Lochcarron's reputation has been built on its traditional highland wear and tartan fabrics. A visitor centre located alongside its main site in Galashiels tells the story of the history of the company, which still weaves tartan near the picturesque village of Lochcarron on the north west coast of Scotland - even using the original shed operated by crofters in the 1930's. In fact, traditional tartans now account for only half of the company's production, with innovative designs and production techniques enabling Lochcarron to make a powerful impact in the fashion industry. The company also runs thirteen retail outlets, stocking and selling a wide range of knitted goods and other garments.
The shape of Lochcarron's business has changed substantially since the system was first installed in 1995. The majority of stock is now held at the company's 13 retail, outlets, rather than at a single location. Given the tight profit margins, multi-location stock management is of particular importance. The company also holds stock at its overseas sales offices in New Hampshire in the USA and Ontario in Canada, where Lochcarron also manufactures kilts and other Scottish regalia. In addition, Lochcarron's products are marketed in Australasia, Japan, Korea, Europe, North America, and South Africa. The company's overseas achievements were recognised when 'The Princess Royal' presented it with the 'Gold Award for Export Achievement'.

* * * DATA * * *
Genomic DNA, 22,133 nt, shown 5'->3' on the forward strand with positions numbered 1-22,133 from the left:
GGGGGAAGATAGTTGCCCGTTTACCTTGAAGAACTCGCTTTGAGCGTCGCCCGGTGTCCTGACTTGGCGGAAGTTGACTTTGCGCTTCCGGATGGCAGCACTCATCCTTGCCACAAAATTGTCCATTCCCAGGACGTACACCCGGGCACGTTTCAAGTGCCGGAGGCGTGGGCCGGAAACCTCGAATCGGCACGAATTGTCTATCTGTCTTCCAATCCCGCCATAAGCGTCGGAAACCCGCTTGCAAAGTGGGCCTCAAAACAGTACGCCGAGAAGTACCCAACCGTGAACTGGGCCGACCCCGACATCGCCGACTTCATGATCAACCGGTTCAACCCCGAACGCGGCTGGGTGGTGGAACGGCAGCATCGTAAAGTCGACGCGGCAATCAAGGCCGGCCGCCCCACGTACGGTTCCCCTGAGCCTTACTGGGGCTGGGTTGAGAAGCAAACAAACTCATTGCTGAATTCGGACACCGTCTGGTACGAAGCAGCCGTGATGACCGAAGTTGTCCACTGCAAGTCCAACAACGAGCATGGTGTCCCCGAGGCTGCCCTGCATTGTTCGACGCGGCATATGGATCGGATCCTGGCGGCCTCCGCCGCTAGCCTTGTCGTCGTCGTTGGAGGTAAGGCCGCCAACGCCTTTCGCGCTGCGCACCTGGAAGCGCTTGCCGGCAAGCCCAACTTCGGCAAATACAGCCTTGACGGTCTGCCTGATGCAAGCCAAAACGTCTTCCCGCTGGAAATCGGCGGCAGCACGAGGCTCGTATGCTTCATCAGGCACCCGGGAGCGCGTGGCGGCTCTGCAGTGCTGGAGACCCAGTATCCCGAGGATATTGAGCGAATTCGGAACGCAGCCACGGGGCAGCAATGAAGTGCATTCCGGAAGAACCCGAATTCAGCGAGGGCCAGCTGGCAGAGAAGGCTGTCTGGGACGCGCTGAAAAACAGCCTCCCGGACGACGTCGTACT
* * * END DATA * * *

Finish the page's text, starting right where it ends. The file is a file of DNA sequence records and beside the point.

Linking overseas offices to the Mertex system via VPN Internet technology provides them with immediate access to stock information, as David Ogilvie explains: "It used to take an hour or so to work out if we could fulfil an order from the USA. Now, staff at our office in New Hampshire can do the job themselves in a couple of minutes and without delays caused by different time zones." He adds: "It also minimises the risk of error. With up to half a dozen versions of individual tartans, a request for the wrong fabric could be a costly mistake since we often handle orders to equip complete pipe bands with highland dress."